Bexley City Council is one step closer to forming a commission to lead the creation of a land-use master plan.

Bexley City Council is one step closer to forming a commission to lead the creation of a land-use master plan.

Proposed by council member Ben Kessler in September and tabled to allow for revisions, the plan would streamline future development and zoning in the community.

Kessler presented an amended ordinance to his zoning committee before Tuesday's council meeting. The ordinance calls for a commission of seven members, six of whom would be appointed by the mayor, to study future planning in the city.

The head of the zoning committee would act as chair of the new commission, which would present its findings to council no later than January 2010.

Kessler said he thinks the city needs a solid plan for the future and hopes the land-use master plan commission would bring the issue to the community's attention.

Development director Bruce Langner said he supported the proposed ordinance to form the commission, because it would give his department a definite direction in terms of future planning and zoning.

"If you don't have that commission, and I come up with an idea that Delmar Avenue should be zoned industrial, who do I bounce that idea off of?" Langner asked council members. "I think the commission gives you a wide variety of community input in a small group."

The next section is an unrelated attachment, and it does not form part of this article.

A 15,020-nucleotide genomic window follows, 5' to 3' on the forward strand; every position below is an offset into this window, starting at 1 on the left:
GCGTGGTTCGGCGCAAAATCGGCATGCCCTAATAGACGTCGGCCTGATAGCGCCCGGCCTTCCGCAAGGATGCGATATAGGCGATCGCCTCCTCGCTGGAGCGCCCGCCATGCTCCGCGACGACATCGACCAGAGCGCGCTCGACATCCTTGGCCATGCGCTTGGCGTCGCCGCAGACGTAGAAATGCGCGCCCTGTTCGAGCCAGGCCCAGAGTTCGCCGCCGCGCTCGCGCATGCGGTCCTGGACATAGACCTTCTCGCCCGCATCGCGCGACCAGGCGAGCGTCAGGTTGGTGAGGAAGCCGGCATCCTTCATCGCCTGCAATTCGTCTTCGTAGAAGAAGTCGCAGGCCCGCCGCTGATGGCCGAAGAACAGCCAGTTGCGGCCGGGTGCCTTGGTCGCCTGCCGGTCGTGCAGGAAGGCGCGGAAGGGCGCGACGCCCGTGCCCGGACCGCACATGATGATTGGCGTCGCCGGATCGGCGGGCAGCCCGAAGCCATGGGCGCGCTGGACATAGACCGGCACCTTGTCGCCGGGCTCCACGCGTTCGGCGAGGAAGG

Council member Mark Masser raised concerns about asking too much of some community members.

"I just don't know why we couldn't do this in house," he said. "You are asking a lot of people to give their time. Sometimes we (council members) may disagree or we may not follow through (with the commission's recommendations). Are we wasting their time?"

Kessler said the commission would evaluate where they see development in the city heading.

"A land-use plan requires city involvement," he said. "This is going to be a working, living document."

Council members also voted to suspend the three-reading rule to pass an emergency ordinance to purchase a 1,300-gallon brine tank for the purpose of pre-treating main roads in the city before snowstorms.

The tank, which costs $11,000, would fit onto one of the city trucks and hold enough brine for one big snow, said service director Bill Harvey.
As part of the same ordinance, council approved $4,000 for wiring the traffic light at the intersection of College Avenue and East Main Street to allow a portable generator to power it in the case of an electrical outage.

"As you know, we have had several power outages here, and, in addition, every two or three years, we have a big power outage that either puts safety or our police officers at risk," Harvey said.

Police Chief Larry Rinehart said he doesn't like stationing officers at the intersection at night because it's dangerous.

"Even with things working right, this is part of an emergency preparedness plan," he said. "Some surrounding communities have done it for years. I am really optimistic this experiment will work very well."